Wilshere was in imperious form against Newcastle. His drive into the box and that delicate chip in the build up for Podolski’s goal made the fans drool. Against Southampton, Wilshere was very sloppy in possession and he looked like a somewhat clueless figure, lacking ideas and the usual passion he exhumes on a regular basis.


Wilshere had a bad day at the office

Santi Cazorla has been a creative lynchpin for Arsenal this season, but like the games against Norwich, Schalke 04 and Swansea, he was smothered by the energetic Southampton midfielders. The Saints pressed the Gunner’s midfield so hard, that they hardly afforded the midfielders the opportunity to create chances for the forward line.

Arsene Wenger took a bold step in removing Santi Cazorla for Aaron Ramsey and as expected, the Welshman didn’t light up any fireworks.

How do we contend with Walcott’s Bad Day at the Office?

That Thierry Henry-esque finish, the shot that slammed the roof of the net with some many bodies in the box and that exquisite delicate chip. These were the goals that made the name Theo Walcott reverberate round the Emirates in the last game of 2012.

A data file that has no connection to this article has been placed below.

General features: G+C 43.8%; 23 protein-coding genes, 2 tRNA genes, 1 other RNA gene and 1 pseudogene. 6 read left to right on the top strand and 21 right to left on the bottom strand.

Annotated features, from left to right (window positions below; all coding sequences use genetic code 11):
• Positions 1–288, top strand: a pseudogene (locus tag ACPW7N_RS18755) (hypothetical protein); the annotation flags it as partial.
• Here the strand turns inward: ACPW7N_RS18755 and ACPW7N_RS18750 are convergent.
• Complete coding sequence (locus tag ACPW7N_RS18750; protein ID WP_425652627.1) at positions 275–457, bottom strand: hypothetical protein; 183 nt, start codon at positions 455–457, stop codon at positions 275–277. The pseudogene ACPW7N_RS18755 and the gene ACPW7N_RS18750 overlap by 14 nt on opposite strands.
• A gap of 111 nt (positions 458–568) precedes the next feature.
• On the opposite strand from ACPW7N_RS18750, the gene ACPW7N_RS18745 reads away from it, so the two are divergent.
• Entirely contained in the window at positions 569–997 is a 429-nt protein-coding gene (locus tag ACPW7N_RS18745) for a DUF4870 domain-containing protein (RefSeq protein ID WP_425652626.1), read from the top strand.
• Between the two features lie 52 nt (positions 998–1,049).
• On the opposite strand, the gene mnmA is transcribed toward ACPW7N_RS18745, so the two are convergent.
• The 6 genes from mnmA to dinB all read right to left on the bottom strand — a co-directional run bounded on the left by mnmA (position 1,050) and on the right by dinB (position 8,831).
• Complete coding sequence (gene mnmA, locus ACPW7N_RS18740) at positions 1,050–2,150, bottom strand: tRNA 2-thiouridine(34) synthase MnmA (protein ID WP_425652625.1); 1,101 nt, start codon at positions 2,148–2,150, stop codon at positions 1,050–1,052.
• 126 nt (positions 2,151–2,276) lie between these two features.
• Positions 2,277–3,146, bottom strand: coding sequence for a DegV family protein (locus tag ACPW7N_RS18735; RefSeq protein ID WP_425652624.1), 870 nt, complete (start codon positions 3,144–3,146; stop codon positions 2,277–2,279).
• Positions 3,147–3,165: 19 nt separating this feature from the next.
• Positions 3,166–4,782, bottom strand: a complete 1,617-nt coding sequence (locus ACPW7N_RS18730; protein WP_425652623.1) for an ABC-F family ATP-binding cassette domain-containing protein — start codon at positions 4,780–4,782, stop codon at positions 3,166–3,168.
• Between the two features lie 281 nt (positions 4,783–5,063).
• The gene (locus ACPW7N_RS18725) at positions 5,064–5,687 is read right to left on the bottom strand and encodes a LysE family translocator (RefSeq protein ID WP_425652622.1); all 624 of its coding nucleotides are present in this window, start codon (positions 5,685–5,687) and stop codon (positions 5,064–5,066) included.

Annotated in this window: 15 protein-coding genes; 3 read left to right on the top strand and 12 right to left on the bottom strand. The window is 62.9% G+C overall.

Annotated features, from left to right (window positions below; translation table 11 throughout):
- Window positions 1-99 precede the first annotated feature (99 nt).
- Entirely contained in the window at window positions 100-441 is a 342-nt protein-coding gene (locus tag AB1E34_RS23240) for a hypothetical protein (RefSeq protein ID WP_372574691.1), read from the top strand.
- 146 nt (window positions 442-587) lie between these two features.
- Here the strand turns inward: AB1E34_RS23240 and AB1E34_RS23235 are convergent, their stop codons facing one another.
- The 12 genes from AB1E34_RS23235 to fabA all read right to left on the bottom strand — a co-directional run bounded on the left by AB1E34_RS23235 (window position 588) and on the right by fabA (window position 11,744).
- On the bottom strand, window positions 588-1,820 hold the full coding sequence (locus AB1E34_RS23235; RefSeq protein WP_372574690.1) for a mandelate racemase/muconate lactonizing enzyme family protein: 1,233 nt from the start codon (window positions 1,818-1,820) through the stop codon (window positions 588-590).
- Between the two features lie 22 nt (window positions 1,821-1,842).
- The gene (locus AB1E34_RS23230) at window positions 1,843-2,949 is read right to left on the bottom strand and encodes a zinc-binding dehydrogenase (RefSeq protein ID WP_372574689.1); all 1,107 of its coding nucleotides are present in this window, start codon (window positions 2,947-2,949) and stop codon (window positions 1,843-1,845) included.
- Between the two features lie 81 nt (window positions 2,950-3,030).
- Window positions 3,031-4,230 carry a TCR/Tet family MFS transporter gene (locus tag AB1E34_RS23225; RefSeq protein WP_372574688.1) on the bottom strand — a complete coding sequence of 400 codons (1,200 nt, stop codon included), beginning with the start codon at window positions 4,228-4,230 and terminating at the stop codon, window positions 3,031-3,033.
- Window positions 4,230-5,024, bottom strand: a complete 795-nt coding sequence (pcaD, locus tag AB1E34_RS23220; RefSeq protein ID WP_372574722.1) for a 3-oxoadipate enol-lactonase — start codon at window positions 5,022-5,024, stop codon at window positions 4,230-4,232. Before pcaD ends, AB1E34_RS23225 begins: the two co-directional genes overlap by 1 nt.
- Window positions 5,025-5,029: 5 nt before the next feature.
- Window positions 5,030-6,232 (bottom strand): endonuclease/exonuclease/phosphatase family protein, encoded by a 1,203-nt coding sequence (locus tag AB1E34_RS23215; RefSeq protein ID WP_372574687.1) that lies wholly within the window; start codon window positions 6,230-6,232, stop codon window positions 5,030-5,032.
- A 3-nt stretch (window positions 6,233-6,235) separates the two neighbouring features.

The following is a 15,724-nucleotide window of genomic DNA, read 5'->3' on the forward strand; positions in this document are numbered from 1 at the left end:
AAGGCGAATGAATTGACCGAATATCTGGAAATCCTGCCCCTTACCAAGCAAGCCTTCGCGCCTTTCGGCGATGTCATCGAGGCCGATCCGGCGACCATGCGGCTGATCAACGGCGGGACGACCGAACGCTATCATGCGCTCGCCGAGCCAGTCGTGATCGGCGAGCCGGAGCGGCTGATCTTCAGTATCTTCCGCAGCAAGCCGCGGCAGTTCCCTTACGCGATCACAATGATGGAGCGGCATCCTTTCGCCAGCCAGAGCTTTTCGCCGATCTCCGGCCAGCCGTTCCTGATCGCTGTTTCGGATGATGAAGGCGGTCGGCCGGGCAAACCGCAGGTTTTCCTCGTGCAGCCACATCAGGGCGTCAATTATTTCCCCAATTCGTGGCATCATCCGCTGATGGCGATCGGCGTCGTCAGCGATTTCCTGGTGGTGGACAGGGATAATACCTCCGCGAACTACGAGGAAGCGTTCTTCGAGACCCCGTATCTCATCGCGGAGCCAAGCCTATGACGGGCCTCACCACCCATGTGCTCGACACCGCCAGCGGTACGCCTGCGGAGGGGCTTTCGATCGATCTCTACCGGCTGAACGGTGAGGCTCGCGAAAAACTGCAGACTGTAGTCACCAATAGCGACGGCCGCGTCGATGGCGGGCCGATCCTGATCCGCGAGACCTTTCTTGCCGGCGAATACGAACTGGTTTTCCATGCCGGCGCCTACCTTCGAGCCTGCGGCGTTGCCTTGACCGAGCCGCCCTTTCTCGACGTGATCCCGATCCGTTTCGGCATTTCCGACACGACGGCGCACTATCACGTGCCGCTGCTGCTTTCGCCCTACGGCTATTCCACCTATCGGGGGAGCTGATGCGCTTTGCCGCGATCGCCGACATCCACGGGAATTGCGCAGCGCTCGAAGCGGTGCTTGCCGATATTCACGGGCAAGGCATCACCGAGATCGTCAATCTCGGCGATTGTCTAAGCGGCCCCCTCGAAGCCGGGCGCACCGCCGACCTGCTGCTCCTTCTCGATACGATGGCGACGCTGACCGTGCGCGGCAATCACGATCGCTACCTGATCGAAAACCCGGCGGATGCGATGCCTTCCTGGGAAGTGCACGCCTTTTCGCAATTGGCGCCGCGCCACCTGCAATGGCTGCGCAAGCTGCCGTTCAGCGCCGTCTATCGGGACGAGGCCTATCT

Instead of singing, “Theo Walcott, he scores when he wants“, the Gunners echoed that infamous YouTube video, “Walcott, sign da ting“. It’s fair to say that the hat-trick staked his claim to make the center forward position his for keeps, even if many still dispute the issue of the 100,000 per week offer. 

Unlike Newcastle that played with a defense no different from a leaking vessel, Southampton had a pretty defensive shape and they matched Walcott pound for pound, getting the better of the Englishman on several occasions.

In a game where Arsenal required Walcott to play as a target man, linking up play with his teammates as well as coming deep to win those balls for his team, he want found wanting on that front. Instead, Walcott decided to wait for those defense-splitting through balls, which never came.

After an hour of the game gone, Wenger brought on his natural center forward, Olivier Giroud, with Podolski getting the axe. Giroud’s cameo performance against Newcastle was hugely encouraging but he turned out to be another peripheral figure against Southampton.